Spaciousness is amplified for those paying a premium with six rows of “Even More Space” seating, while enhanced cushion comfort and adjustable headrests is offered throughout with premium Ultraleather. This softer, more breathable fabric is vegan, enabling the carrier to underline its ‘green’ credentials.
Nathan Kwok, vice-president of marketing for the A220’s interior provider, Safran Cabin, picks up on the theme of a relaxing flight experience. “The aircraft was designed to bring a widebody feel to the narrowbody segment. A lot of that spacious feeling comes from the large 11 inch x 16-inch windows, which are more than 50% larger than anything else in the single-aisle market,” he comments. “It was also the first single-aisle aircraft designed around larger pivoting overhead bins, with the A220-100 holding a class-leading 90 roller bags.
“Also, most single-aisle aircraft have moved to narrow aft lavatories in the 30”-34” range, while the A220 features a full-sized 36” lavatory standard. The optional wheel-chair accessible model is even more spacious, and features a floating sink design and expanding entry door to improve accessibility,” Kwok states.
Already touched upon is the way in which the COVID pandemic has challenged the industry. “When the COVID pandemic struck, it brought with it many operational challenges, and it also forced us to re-examine the entire travel paradigm,” the Safran VP recalls. “Single-aisle aircraft are now envisioned for routes much longer than in the past, and the once rigid lines between economy and business class are now blurred. Most of all, cabin hygiene is now at the forefront of our R&D efforts in our Travel Safe program.”
Crossover narrowbody types have some of the latest advances in this area. For Airbus, a comfortable and healthy passenger and crew environment “has always been the top design requirement for Airbus and is therefore of course part of the ‘Clean Space’ – one of the key Airspace ‘DNA’ pillars”, according to Wuggetzer.
“The air in Airbus aircraft cabins is a mix of 50% fresh air – drawn from outside – and 50% recirculated air that goes through the HEPA (High-Efficiency-Particulate Arrestor) filters, which remove particles in the air down to the size of microscopic bacteria and virus clusters with an efficiency of over 99.9%. These filters provide air that meets the standards set for hospital operating theatres,” Wuggetzer adds. “HEPA filters are only one of the components that make the cabin environment safer than other indoor environments. The high rate of cabin air renewal – every two to three minutes compared with every 20 minutes in offices – and the top to bottom airflow that limits the spread between seat rows, also contribute to the very low risk of virus transmission on board an aircraft.”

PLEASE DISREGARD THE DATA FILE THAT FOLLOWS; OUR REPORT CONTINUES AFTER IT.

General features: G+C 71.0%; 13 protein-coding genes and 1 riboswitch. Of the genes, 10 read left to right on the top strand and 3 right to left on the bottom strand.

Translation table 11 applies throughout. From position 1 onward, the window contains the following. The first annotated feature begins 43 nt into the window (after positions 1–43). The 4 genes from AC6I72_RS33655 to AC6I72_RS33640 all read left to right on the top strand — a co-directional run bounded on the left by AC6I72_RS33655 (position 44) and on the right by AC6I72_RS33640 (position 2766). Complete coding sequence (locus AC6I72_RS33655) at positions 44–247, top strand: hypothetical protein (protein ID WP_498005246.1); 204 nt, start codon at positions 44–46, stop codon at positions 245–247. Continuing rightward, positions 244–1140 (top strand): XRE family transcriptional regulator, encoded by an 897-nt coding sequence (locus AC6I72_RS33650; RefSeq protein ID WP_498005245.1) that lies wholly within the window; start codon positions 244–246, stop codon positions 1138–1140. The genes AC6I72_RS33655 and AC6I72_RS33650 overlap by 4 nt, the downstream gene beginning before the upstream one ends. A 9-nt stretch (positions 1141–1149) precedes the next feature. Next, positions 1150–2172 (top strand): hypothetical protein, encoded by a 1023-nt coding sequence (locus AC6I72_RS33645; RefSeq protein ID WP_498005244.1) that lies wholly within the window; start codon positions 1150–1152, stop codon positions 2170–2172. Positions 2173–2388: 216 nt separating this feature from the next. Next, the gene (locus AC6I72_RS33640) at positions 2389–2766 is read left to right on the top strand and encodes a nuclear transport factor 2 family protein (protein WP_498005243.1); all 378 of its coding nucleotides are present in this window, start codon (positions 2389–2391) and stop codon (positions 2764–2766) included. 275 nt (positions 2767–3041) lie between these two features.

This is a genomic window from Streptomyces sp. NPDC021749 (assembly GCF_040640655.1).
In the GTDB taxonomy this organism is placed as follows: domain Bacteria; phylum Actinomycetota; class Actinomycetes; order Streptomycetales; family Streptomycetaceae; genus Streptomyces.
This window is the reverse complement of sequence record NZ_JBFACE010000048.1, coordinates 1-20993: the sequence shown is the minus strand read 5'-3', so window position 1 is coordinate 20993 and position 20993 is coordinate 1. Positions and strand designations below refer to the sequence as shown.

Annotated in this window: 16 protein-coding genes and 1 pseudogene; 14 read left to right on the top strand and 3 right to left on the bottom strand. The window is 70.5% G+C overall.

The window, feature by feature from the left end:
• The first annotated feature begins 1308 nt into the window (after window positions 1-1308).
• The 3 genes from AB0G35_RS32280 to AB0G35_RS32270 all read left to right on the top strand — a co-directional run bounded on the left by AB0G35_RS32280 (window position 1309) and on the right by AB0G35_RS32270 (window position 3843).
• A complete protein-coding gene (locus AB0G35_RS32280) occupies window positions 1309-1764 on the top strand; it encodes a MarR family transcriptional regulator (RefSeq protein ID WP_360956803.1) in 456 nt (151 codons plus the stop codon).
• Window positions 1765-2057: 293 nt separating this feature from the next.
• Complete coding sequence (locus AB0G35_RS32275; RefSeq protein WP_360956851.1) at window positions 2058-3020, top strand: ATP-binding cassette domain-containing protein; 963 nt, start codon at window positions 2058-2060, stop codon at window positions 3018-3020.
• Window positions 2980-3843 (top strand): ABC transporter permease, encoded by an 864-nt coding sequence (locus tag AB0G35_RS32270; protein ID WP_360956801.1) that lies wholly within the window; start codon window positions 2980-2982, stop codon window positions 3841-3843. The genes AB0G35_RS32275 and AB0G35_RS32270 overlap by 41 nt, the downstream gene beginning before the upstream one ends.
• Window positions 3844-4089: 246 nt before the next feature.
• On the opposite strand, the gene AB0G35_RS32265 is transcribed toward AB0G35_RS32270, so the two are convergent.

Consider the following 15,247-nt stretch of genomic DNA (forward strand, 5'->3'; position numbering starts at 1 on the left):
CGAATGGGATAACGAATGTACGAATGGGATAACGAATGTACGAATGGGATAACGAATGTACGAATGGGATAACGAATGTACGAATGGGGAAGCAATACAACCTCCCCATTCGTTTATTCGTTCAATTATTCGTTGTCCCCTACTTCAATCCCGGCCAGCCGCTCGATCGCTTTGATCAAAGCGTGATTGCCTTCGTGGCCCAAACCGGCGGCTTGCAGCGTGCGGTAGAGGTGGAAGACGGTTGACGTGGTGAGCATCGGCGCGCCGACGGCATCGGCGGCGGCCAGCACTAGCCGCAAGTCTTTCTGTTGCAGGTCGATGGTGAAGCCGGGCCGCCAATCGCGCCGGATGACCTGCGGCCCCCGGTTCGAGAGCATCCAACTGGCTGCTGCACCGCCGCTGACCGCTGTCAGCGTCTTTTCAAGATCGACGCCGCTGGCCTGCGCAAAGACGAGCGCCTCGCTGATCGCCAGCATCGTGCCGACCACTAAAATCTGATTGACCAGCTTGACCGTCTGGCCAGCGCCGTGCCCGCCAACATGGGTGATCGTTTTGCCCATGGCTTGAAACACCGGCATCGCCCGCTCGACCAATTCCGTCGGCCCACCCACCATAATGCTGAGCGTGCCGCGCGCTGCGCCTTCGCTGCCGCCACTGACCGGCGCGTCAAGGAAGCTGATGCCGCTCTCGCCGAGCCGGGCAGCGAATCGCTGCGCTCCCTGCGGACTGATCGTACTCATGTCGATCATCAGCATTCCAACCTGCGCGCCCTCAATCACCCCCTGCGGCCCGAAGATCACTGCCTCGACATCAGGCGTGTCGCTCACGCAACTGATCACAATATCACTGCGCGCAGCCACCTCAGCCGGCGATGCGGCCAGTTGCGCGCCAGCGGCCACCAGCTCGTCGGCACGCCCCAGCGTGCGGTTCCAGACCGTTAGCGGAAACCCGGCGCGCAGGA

Also helping to keep COVID transmission low will be the use of antimicrobial surfaces in other touchpoints of the cabin to provide a more hygienic travel experience. Kwok says that Safran is We are developing a suite of touchless lavatory amenities, and has entered into a co-development partnership with 3M to develop hygienic surfaces. “3M is drawing on its extensive experience providing antimicrobial products to hospitals, and we are combining that with our certification expertise to bring these technologies into the cabin,” he confirms. “This includes developing coatings, films, and embedded polymers that make surfaces anti-microbial, easier to clean, and resistant to UV light.”
Galhardo reports that Embraer is likely to use some of these technologies for the E2’s lavatories. “We are evaluating a sterile lavatory offering, bringing together measures such as UV-C disinfection of surfaces every time a passenger exits the lavatory, anti-microbial materials and further touchless technology in areas such as the toilet lid, waste flap, the soap dispenser and the door latch,” he says.
As many elements originally designed to provide an advantage for airline customers are now considered essential and mandatory, new differentiators will define the evolution of crossover narrowbody jet cabin interiors. Given that these types are now a crucial segment of the airline market, it surely will not be long before some of those new ideas are unveiled.